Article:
A harbinger of things to come

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 The word ‘harbinger’ means an ‘omen’ or a ‘forewarning.’ It usually refers to the approach of something unpleasant or evil, a signal of impending doom. Sometimes, it can be a forecasting of a happy occurrence. For our purposes here today, we are suggesting that the toppling of many of the Antigua Barbuda Labour Party (ABLP) billboards around the country are a harbinger or forerunner of things to come for Those in High Places. This Administration is teetering on the edge of a great and ignominious fall, on account of its willful and wanton mismanagement of the country – its unresponsiveness to the plight of the people, and its exceedingly arrogant and self-serving ways. The good citizens of Antigua and Barbuda have had enough, and we are planning to push this bankrupt and worthless Administration from its pedestal, much like its grotesque, over-the-top billboards, into the dust and ash heap of history.

Classical literature is replete with harbingers of impending doom, and they serve as a reminder to the reader that we ought to pay attention to the nurturing of our better selves, because a failure to do so can result in our undoing. Think the fatal flaws of the many tragic heroes in literature and in history. The thing is that in literature, the undoing of the tragic hero is usually foretold. There is often a harbinger of his impending demise.

Consider, if you will, this passage from an analysis of Shakespeare’s MACBETH: Throughout Macbeth, as in many of Shakespeare’s tragedies, the supernatural and the unnatural appear in grotesque form as harbingers of wickedness, moral corruption, and eventual downfall. (See the collapse of the many ABLP billboards). Here, the appearance of Banquo’s silent ghost, the reappearance of the witches, and the introduction of the goddess Hecate all symbolise the corruption of Scotland’s political and moral health. In place of the dramatisation of Macbeth’s acts of despotism, Shakespeare uses the scenes involving supernatural elements to increase the audience’s sense of foreboding and ill omen. (See the collapse of many of the ABLP billboards). When Macbeth’s political transgressions are revealed, Scotland’s dire situation immediately registers, because the transgressions of the State have been predicted by the disturbances in nature.” (See the collapse of the ABLP billboards).

Even in the Holy Scriptures, we see harbingers of imminent doom. The most famous, of course, is the recount of the story of Belshazzar’s feast where the words, “Mene, mene, tekel, upharsin” (“Though art weighed in the balance and found wanting; God has numbered the kingdom and brought it to an end.”) suddenly appear on a wall during the height of the partying. [Daniel 5:18–26] Of course, as we all know, that very night of the party (539 BC), in keeping with the written portent of misfortune, Belshazzar was killed, and his kingdom, Babylon, was destroyed by the Medes and the Persians.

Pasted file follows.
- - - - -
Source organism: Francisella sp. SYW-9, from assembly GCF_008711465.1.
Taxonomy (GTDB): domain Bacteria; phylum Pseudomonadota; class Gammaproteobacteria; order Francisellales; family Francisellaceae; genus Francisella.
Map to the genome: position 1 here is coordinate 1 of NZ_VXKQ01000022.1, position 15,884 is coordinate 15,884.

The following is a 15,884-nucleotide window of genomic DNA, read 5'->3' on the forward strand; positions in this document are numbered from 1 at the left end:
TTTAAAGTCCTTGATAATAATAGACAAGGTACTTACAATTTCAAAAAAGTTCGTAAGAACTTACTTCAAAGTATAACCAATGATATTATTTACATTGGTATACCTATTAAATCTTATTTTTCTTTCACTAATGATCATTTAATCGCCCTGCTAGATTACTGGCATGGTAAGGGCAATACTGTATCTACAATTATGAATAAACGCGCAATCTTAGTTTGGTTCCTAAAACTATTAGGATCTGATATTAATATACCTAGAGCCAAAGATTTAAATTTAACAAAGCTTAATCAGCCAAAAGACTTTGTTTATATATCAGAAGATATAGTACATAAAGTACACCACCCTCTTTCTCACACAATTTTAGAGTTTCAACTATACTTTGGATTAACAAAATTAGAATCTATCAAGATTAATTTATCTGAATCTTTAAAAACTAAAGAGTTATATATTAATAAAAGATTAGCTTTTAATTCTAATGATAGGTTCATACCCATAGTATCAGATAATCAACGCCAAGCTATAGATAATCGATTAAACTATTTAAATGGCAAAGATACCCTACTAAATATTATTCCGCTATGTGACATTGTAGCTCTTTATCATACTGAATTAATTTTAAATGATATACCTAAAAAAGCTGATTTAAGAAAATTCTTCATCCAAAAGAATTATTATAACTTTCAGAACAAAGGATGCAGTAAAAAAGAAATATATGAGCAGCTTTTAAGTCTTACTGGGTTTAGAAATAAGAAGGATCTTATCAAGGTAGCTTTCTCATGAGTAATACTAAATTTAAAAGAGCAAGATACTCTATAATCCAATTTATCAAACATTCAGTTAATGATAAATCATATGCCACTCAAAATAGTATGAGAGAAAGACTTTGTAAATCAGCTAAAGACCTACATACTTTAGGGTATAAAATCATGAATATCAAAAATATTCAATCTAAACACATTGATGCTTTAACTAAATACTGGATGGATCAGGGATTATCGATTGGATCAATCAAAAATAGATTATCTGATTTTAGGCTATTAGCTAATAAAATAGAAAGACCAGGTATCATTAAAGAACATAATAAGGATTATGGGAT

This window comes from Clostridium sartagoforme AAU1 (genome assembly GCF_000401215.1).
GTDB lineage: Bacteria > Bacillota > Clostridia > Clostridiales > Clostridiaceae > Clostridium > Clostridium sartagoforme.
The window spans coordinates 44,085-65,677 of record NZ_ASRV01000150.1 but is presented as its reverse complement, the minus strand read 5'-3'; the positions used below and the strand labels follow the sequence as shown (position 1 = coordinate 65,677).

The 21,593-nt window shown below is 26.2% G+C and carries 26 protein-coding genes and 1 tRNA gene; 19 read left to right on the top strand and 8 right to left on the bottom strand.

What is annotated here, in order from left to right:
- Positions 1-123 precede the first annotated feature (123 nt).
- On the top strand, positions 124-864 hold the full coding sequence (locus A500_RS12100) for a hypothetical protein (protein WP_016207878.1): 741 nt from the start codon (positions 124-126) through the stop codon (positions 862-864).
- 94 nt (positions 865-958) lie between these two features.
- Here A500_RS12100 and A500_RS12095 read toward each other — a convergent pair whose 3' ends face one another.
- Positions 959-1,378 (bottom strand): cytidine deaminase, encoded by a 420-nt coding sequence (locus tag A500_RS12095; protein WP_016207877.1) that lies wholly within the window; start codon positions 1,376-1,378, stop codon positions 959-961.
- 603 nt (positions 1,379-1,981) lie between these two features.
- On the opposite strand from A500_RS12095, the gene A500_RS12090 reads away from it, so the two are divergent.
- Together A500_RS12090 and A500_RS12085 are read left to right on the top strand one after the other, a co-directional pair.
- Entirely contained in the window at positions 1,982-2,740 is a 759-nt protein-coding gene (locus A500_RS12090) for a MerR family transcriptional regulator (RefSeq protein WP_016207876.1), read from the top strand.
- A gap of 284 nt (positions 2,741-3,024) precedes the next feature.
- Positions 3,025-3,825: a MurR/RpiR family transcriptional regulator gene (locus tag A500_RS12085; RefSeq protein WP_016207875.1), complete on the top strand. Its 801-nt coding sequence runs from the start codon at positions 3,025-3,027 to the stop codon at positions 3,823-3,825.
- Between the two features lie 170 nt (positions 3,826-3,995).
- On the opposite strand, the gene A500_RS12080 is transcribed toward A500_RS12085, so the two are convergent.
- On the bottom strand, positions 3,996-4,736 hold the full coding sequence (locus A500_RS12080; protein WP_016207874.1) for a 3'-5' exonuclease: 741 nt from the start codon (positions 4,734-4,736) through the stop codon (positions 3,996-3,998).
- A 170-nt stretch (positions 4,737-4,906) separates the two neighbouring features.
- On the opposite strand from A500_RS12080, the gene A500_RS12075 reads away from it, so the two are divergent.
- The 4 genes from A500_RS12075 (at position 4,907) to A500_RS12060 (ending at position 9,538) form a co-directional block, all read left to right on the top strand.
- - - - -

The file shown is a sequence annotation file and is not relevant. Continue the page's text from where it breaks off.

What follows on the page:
Not surprisingly, the body language of Those in High Places is one of defeat. They seem to have abandoned their already feeble attempt to put ‘sugar cake’ in the thousands of potholes that plague our roads. For example, they are not bothering to repair Briggins Road, or Factory Road, from Sprugoo’s to Harney Motors, or Fort Road, from the former Barrymore Hotel down to the Fort James Beach. Their manifesto is a lacklustre picture book, featuring their unfinished initiatives, and the ninety-percent-completed UPP projects. They appear to have thrown their hands up in the air in exasperation at their utter failure to solve our water woes, and their hubris on that matter (to fix the water woes in fourteen days), appears to have evaporated. As a matter of fact, they no longer seem interested in highlighting their achievements (precious little) over the past several years, au contraire, their campaigning has been whittled down to simply asking their disillusioned Constituents, “What do you want?” Their attempt at excitement rings hollow, and nobody believes any of their contrived performances. How sad!

And there are other potentially grave issues lurking around the corner in front of this Administration. For example, the issue of the ‘wealthy investors’ coming to our shores, mainly from Cameroon by way of Nigeria, could have serious and far-reaching consequences for our fair State. So too, the Global Bank of Commerce matter. They are simmering beneath the surface . . . for now . . .

The fall of this Administration, and those in High Places, much like their billboards, reminds us of the Biblical David’s lament over Saul and Jonathan, as recorded in 2 Samuel 1:27: “The beauty of Israel is slain upon thy high places: How are the mighty fallen in the midst of the battle! O Jonathan, thou wast slain in thine high places . . . Tell it not in Gath, publish it not in the streets of Askelon.”

Gotterdammerung! (German) (Richard Wagner) – The cataclysmic fall of the gods!

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